Perceived Discrimination, Intergenerational Family Conflicts, and Depressive Symptoms in Foreign-Born and U.S.-Born Asian American Emerging Adults


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Abstract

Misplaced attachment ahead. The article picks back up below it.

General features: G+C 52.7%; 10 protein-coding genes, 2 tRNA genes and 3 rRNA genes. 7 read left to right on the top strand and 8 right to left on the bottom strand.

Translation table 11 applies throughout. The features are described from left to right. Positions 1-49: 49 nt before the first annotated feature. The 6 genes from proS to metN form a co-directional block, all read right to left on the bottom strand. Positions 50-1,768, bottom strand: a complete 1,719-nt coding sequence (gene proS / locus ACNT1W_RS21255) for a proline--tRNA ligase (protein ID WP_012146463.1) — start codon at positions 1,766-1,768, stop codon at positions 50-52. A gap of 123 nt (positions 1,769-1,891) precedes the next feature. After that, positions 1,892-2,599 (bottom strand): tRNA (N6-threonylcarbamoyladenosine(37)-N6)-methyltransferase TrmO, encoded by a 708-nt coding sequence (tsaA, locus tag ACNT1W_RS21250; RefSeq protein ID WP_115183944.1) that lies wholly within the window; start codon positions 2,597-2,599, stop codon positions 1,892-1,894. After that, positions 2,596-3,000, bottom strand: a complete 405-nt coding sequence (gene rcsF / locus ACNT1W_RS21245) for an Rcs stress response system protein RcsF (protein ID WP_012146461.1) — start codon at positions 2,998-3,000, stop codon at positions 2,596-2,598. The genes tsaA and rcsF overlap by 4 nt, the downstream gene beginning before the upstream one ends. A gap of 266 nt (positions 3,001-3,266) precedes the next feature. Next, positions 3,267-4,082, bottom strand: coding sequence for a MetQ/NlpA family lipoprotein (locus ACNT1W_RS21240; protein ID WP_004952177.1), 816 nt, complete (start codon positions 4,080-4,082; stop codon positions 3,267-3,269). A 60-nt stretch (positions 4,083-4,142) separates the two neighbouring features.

The present study examined a mediation model that hypothesized intergenerational family conflicts would mediate the association between perceived racial discrimination and depressive symptoms among foreign-born and U.S.-born Asian American emerging adults (N = 678) recruited from a large university in the Midwest. The model further hypothesized that the connection between intergenerational family conflicts and depressive symptoms would be stronger for foreign-born individuals than U.S.-born persons. Multigroup structural equation modeling results supported the proposed mediation model. Regardless of nativity status, higher levels of perceived racial discrimination were associated with more occurrences of intergenerational family conflicts with mothers and fathers; conflicts with mothers, in turn, were linked to higher levels of depressive symptoms among Asian American emerging adults. The association between intergenerational family conflicts and depressive symptoms, however, was not greater for the foreign-born than the U.S.-born group. Findings suggest the importance of considering racism as a potential contributing factor to intergenerational conflicts arising in Asian American families and highlight the critical role of conflicts with mothers in cascading the effects of discrimination on young emerging adults’ depressive concerns. The present cross-sectional investigation, however, precludes inference about causality. Directions for future research, including verification of the mediation model through longitudinal data, are discussed.

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